Work in the time of COVID-19, a disease caused by the coronavirus, is driving huge growth in videoconferencing as scores of office workers go remote and log on to meetings from home.
Back in February, research analysts Bernstein estimated the company had pulled in more active users in two months of 2020 than in the whole of 2019, citing data from Apptopia, which builds models fed by an SDK that tracks downloads across a large network of third party apps. It research suggests Zoom had added 2.22 million monthly active users by the end of February vs onboarding 1.99 million in the whole of 2019.
In total, they estimated Zoom had 12.92M MAUs, up 21% since the end of 2019.
Thing is, you don’t actually have to download Zoom’s app to use the videoconferencing tool; it can work in a browser.
Beat Zoom’s dark pattern — join from your browser
The option for joining a Zoom meeting in a browser is just really well hidden unless the meeting host has tweaked default settings.
Like literally hidden until after you’ve clicked to join a meeting — when the option to join via a browser appears in tiny text underneath a more prominent link to “download & run Zoom”.
Either it’s really terrible UX or a dark pattern intended to drive app downloads.
Hiding the option to join a Zoom call in a browser is suboptimal to say the least, given many home workers will be using corporate laptops that lock down app downloads to shrink security risks. (And COVID-19 has plenty of cyber risk attached to it.)
It’s also simply disproportionate to require downloading an app to join a call. Zoom should be shouting about the added benefits of using its app — which does support more features — rather than trying to trick users into thinking they have no choice but to download it if they want to make a meeting.
Zoom’s approach looks irresponsible, per some critics, as it can result in frustrated participants choosing to dial in to a meeting instead — thereby missing out on the ability to see multimedia content such as slides. And when the world is dealing with a global health crisis, that’s really not great.
Circumventing Zoom’s dark pattern means keeping your eyes peeled for a tiny text link to “join from your browser” and clicking the hell out of it.
Those who are hosting Zoom meetings can improve a disingenuous situation by diving into settings and toggling them so that the “join from your browser” link is automatically displayed — instead of requiring participants attempt to download Zoom first before it will appear.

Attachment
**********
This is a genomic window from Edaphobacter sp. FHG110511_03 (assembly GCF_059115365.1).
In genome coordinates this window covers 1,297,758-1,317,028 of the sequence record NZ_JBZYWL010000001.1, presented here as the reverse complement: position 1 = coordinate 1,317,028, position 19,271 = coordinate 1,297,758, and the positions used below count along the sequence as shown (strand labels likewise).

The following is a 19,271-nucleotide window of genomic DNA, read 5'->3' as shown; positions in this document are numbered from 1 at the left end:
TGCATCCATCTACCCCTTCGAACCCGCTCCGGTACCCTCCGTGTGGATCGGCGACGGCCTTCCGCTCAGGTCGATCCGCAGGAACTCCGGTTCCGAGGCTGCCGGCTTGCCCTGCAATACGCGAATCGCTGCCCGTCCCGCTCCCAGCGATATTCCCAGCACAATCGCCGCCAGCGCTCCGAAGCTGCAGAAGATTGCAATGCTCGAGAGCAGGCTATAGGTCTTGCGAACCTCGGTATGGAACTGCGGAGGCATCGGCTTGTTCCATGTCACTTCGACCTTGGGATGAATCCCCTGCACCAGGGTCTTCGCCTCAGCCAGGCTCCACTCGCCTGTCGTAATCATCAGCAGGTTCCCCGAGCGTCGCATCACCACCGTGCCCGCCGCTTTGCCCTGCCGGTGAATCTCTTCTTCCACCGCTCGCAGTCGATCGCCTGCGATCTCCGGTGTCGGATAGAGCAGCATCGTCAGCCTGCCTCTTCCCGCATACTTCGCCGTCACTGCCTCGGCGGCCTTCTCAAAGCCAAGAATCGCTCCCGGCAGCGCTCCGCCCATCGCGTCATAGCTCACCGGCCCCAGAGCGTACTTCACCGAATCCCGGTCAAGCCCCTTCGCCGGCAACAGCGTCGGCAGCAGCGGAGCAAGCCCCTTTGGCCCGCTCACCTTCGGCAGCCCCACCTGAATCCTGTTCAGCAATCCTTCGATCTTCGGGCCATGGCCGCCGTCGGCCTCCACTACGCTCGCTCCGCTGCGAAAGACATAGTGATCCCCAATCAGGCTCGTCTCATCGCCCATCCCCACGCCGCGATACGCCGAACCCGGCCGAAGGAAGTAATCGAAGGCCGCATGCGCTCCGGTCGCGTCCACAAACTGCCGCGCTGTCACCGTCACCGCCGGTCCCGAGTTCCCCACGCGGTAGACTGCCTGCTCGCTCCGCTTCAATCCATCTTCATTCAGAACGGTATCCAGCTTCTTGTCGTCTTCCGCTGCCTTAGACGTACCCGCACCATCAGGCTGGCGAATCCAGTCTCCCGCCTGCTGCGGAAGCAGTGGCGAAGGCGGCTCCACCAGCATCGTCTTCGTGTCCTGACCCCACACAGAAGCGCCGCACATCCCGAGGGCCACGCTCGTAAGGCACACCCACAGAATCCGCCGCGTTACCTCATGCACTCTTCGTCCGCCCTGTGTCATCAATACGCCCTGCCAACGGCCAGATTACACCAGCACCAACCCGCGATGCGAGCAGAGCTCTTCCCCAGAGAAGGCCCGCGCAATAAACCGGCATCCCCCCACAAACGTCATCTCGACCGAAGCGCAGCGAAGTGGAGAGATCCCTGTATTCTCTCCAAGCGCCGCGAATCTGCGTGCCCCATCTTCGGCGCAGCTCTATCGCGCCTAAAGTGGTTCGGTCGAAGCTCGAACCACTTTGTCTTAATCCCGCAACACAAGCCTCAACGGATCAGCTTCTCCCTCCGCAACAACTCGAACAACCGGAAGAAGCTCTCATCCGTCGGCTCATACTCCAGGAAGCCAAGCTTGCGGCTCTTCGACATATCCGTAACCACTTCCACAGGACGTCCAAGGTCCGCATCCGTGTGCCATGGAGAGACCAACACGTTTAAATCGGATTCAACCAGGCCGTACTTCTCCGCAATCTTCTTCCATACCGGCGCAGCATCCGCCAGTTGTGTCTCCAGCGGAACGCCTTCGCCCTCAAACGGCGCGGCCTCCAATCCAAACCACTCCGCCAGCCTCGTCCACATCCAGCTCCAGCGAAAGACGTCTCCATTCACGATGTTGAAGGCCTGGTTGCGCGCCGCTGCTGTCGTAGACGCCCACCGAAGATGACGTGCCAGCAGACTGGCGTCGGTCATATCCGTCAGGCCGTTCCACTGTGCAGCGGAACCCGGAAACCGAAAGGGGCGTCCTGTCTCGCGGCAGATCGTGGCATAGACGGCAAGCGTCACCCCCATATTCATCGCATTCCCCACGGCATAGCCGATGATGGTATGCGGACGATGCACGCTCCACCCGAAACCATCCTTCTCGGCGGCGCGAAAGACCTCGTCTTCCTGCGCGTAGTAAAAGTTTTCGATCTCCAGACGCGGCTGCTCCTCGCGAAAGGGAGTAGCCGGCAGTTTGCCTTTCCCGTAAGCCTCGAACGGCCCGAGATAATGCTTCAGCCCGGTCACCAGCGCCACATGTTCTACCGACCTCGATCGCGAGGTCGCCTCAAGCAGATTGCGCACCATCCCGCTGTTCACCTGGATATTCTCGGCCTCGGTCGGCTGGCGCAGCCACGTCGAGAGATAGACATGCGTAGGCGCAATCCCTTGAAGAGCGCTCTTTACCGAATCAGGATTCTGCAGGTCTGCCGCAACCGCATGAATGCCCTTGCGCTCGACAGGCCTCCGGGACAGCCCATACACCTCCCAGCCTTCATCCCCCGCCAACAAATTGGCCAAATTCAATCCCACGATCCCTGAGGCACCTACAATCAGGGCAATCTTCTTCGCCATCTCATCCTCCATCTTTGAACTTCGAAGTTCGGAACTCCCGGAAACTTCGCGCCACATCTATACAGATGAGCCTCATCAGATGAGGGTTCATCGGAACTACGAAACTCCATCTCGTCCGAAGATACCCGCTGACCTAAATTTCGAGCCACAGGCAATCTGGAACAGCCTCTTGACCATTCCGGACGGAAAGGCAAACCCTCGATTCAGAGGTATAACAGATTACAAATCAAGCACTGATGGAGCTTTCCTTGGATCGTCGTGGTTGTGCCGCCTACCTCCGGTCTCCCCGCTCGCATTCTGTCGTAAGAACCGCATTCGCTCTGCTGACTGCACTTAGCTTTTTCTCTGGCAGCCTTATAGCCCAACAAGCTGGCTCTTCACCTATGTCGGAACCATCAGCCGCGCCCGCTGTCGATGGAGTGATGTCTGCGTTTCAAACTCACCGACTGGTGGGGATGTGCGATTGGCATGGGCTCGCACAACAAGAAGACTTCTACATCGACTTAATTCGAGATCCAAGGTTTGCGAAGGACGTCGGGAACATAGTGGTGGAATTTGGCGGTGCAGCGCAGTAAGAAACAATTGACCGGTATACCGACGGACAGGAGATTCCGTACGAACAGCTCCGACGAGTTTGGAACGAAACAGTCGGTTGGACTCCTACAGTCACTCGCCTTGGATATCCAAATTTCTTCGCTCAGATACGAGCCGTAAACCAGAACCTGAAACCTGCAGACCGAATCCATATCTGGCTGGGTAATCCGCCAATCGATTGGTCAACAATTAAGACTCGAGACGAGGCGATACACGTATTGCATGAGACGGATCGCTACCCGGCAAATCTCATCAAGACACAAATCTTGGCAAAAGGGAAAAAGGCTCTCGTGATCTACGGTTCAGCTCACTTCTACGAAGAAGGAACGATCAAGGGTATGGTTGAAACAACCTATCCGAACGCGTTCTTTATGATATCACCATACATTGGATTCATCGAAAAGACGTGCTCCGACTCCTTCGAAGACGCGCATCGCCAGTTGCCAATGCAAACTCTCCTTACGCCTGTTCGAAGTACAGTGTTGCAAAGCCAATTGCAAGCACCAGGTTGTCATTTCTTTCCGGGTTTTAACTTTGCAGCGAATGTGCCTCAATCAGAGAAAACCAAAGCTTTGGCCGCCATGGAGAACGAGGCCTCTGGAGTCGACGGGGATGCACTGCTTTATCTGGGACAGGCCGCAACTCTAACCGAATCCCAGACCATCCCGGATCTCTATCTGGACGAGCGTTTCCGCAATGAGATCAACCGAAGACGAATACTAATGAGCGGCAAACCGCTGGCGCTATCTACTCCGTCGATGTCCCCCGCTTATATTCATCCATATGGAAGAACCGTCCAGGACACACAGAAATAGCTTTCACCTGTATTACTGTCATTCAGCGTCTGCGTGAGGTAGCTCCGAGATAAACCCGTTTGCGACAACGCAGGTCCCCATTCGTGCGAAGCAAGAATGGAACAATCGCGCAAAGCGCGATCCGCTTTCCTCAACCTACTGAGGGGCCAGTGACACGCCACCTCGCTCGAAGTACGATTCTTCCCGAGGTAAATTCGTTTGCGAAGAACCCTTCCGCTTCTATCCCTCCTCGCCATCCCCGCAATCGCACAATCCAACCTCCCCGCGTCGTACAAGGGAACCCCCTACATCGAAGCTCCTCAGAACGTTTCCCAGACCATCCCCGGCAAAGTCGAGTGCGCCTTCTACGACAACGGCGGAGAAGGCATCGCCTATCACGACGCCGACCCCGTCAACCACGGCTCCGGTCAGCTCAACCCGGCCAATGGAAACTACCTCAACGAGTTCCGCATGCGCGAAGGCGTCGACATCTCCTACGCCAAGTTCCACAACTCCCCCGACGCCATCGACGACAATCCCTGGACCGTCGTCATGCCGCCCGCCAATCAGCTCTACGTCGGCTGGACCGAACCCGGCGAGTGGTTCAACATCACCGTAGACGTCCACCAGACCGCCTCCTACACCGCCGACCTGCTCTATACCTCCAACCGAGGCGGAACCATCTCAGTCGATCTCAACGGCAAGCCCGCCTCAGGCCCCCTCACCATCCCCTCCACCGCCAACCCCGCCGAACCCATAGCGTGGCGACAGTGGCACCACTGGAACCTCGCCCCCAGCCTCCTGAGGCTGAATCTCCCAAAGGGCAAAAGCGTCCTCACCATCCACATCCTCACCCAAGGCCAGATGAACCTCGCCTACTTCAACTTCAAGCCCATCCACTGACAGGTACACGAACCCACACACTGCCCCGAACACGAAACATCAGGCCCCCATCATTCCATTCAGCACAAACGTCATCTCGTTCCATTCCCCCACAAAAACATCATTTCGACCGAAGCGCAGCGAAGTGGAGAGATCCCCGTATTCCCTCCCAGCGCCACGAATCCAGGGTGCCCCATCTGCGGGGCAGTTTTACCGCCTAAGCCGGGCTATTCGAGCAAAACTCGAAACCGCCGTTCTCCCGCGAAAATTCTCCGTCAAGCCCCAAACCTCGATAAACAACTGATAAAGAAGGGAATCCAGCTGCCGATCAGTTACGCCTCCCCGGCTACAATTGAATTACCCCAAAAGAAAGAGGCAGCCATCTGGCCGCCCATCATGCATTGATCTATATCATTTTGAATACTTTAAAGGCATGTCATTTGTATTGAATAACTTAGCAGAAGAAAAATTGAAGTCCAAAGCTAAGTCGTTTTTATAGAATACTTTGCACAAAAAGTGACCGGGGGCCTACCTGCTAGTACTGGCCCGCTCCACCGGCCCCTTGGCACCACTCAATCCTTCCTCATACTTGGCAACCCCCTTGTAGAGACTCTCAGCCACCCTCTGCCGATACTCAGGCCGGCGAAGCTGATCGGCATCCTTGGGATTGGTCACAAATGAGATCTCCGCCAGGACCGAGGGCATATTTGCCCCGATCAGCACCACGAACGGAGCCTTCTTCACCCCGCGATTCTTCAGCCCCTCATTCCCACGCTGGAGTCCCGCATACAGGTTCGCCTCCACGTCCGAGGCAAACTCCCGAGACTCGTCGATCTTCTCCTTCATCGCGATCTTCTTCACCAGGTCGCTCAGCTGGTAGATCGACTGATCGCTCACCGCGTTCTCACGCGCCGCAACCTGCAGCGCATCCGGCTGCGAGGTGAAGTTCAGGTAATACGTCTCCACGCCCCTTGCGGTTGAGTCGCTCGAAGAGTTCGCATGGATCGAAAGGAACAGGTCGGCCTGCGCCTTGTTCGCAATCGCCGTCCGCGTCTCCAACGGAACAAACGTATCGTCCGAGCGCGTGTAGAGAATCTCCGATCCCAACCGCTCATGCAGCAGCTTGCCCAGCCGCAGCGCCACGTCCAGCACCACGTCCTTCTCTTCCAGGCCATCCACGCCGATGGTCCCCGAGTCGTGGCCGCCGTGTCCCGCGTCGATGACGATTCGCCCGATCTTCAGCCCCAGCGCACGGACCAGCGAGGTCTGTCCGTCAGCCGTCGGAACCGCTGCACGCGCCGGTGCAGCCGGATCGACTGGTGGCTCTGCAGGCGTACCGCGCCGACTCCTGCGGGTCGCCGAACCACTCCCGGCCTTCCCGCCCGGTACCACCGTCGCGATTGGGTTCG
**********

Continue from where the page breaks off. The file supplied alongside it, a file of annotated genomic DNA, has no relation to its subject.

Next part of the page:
Play a game of find and click the tiny padlock
To make this change you need to go to your Zoom account settings, navigate to the “Meeting” tab, then “In Meeting (Advanced)” you should find a toggle to “Show a ‘join from your browser’ link.”
“Verify that the setting is enabled. If the setting is disabled, click the Status toggle to enable it. If a verification dialog displays, choose Turn On to verify the change,” is how Zoom explains the process in a help text on its website.
But there’s more! Doing all that does not actually lock the change in place for all users.
To the right hand side of the toggle is a tiny, faint grey padlock — squint and you’ll miss it — which you have to click on if you want to make this setting mandatory for all users, and then click “Lock” to confirm the change.
So two more clicks.
It’s also possible to show the browser link for all meetings hosted by members of a specific group, which can be done via “Group Management,” and then clicking on the name of the group, followed by the “Settings” tab (then repeating the above steps).
And for your own Zoom meetings: sign into your account, clickon the “My Meetings Settings” (if you’re an admin) or “My Meetings” (if not), then navigating to the “Show a ‘Join from your browser link'” option on the “Meeting” tab under “In Meeting (Advanced)” as before.
Should the option to show a browser link appear entirely greyed out it’s been locked at the account or group level, per Zoom’s help doc. At that point, you’ll either need to change it at the account level first or contact your administrator to request the change.
If you’re able to find it, Zoom’s website has a page of information about its web client where it recommends using Google Chrome to get maximum functionality.
But you can also join from Firefox, Safari, Edge or Internet Explorer. Who needs an app?